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Work Hours Vs Productivity

How many work hours are required to strike the perfect work-life balance and yet ensure that productivity and growth are not adversely affected? This is a question, which many Europeans are answering by working longer hours, a shift from working less and holidaying more for many years, to beat competition from countries such as America, Japan and other rapidly growing Asian economies.

Beginning with the 1970s, Europe has consistently followed a philosophy of less is more when it came to labour, with the result that Europeans work on an average 10 per cent fewer hours a year than Americans. In fact, Germans, the lightest schedule, work about 18 per cent fewer hours.

This must also be seen in the backdrop of the fact that the French take an average of 25 days leave a year while the Germans get 30 days. The average in Japan is 18 days and in the United States, 12 days.

India, has an average of over 25 holidays including national holidays, religious festivals and miscellaneous. And interestingly enough, in a poll done by naukri.com in June this year, over 89 per cent of the respondents felt that a five-day work week would help raise performance and efficiency at the workplace as against an 8 per cent who disagreed.

Going back to the European experience, their job creation argument went well with the greater social incentive that they place on leisure. And clearly, Europeans have been willing to accept slower growth in salaries as a price for fewer work hours and longer vacations.

And for a long time, the price for long holidays did not seem to hurt as Europe managed to sustain high gains in labour productivity, which contributed to flourishing exports, growth in economies and steady wage growth.

But the late 1990s have been marked by stagnating economic growth, forcing a change in work-hour management.

France, for instance, already has the government attributing the blame for slow economic growth to the 35-hour workweek and the country is urging for employees to have the right to work more than 35 hours for higher salaries. The French, in 2000 trimmed their workweek to 35 hours in the hope of generating more jobs. In Britain, more than a fifth of the labour force, according to a 2002 study, works longer than the European Union's mandated limit of 48 hours a week. Germans are also resorting to extended work hours. Apart from raising the number of work hours, European countries are looking at new contracts that scrap the annual bonuses employees receive to help pay for holidays and Christmas expenses.

Clearly, one of the most tangible arguments for longer work hours of up to 50-hour weeks is increased productivity. But this is countered by many HR experts who believe that the 10-hour workday may lead to a fall in production, higher resentment among employees, apart from lower morale. In fact, it is often argued that employees who believe work is causing problems in their personal lives are more likely to make mistakes than those who have fewer job-related personal problems.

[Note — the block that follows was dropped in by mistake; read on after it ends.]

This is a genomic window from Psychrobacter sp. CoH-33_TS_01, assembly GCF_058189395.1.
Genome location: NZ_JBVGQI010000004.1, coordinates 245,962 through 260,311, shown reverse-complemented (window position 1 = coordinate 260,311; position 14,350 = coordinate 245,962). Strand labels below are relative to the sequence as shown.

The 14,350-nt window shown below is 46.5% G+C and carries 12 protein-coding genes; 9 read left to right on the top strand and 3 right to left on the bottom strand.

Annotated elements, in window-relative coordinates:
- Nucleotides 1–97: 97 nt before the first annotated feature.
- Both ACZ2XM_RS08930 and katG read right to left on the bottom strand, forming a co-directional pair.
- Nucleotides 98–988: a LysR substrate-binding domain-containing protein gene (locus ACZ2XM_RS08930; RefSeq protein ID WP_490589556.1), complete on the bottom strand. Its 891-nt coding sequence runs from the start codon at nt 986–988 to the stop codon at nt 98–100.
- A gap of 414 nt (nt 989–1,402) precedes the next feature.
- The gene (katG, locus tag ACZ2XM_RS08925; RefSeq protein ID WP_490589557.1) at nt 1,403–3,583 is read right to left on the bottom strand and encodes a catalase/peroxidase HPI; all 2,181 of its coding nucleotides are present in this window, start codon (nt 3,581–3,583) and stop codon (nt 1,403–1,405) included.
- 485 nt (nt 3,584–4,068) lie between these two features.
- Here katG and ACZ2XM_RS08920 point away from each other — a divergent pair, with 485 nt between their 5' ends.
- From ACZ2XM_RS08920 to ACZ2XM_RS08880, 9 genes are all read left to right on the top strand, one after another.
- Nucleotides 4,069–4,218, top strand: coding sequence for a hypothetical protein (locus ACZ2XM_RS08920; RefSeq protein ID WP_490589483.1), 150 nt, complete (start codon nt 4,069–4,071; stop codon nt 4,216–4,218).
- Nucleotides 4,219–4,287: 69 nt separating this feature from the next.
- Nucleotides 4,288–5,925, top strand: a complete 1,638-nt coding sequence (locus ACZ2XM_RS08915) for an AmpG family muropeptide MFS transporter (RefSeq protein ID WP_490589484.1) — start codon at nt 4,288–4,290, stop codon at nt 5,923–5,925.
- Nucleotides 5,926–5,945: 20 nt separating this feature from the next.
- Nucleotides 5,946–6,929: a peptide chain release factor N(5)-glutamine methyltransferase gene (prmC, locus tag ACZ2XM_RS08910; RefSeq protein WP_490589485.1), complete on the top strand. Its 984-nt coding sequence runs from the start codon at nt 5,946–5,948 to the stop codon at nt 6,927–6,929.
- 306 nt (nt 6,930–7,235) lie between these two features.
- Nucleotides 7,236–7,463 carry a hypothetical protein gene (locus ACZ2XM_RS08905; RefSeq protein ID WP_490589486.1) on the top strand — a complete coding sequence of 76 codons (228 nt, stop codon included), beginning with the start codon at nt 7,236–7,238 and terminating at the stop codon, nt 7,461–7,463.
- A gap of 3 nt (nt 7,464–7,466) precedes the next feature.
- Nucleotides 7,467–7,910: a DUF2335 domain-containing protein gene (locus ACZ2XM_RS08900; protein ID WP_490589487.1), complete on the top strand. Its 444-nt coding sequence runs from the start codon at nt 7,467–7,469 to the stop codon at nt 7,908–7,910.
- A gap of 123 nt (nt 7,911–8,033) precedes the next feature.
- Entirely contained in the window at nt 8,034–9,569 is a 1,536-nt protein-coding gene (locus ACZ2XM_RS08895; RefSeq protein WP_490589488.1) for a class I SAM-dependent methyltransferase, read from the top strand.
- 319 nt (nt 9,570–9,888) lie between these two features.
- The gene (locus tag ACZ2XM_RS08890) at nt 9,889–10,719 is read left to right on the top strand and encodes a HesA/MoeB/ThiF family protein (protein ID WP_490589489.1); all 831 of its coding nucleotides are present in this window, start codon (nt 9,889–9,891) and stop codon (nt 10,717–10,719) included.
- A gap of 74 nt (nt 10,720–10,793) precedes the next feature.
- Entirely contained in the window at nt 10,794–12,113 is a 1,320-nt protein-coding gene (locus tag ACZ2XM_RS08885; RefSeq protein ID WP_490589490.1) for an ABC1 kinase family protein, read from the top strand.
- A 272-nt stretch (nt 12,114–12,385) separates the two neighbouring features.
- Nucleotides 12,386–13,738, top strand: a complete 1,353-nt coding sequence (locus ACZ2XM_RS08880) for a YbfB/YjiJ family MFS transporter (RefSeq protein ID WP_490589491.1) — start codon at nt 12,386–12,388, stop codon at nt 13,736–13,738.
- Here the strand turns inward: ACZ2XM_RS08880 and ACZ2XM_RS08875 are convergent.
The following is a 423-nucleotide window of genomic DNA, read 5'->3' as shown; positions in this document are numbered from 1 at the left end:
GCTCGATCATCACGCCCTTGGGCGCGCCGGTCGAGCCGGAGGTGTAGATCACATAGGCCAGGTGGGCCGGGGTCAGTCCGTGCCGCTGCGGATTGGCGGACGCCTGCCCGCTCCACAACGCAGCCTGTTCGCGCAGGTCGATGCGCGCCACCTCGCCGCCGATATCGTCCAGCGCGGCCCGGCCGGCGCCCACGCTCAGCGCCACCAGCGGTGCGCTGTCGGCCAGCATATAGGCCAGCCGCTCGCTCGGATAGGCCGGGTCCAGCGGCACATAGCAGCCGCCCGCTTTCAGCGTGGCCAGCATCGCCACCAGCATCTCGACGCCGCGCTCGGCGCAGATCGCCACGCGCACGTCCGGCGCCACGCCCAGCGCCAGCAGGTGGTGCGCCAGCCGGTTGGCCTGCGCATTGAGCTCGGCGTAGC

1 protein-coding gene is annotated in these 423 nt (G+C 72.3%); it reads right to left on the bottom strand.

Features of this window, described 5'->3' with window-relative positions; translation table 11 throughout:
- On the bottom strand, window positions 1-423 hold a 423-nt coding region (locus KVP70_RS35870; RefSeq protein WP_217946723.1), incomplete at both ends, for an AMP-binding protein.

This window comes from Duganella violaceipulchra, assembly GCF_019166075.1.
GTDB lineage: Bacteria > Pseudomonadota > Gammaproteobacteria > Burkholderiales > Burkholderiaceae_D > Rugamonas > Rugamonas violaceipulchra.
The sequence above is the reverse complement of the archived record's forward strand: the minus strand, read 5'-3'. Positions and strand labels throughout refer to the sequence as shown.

This explains why more companies are paying attention to employee-centric facilities for focused employees. In fact many organisations see a direct linkage between their competitiveness and the way they address employee issues with policies such as flexi-timings and parental leave.

So the focus has to be on more supportive workplaces, reducing stress levels for employees to avoid negative spillover into the personal lives' of employees, and improved career growth paths.

And one of the important lessons to be learnt from the European experience is that the logic that shorter hours, once seen as a way of spreading work among more people, have not been entirely successful in generating higher employment.

If that is the case, then Indian employers need to find better ways of striking work-life balance than merely opting for lesser work hours.

The term "work hours" is loosing its relevance in the knowledge based jobs. For example most of the IT companies have clear policies on work hours - say 9 to 5. It would be rare that this is followed. The critical factor would be to measure the productivity of knowledge workers.
The working conditions of IT Professionals in India is indeed very pathetic... anyone who has had an onsite opportunity would agree with me on this... The problem basically rests with in us... Since we are the youth we don't prefer democratic motions and don't get into protests... I guess no one knew that there was a IT/BPO Union in India, and they are now presenting our case against longer working hours... We need to bring our voice to the minister for Communication and Information Technology, Mr. A. Raja... and even to the prime minister... Have a look at this article in the facebook group
IT/BPO Voice of India | Facebook
read thru it and if you feel you should be a part of it join and participate in the revolution Voice of India (For greater India)... We need to spread the message...

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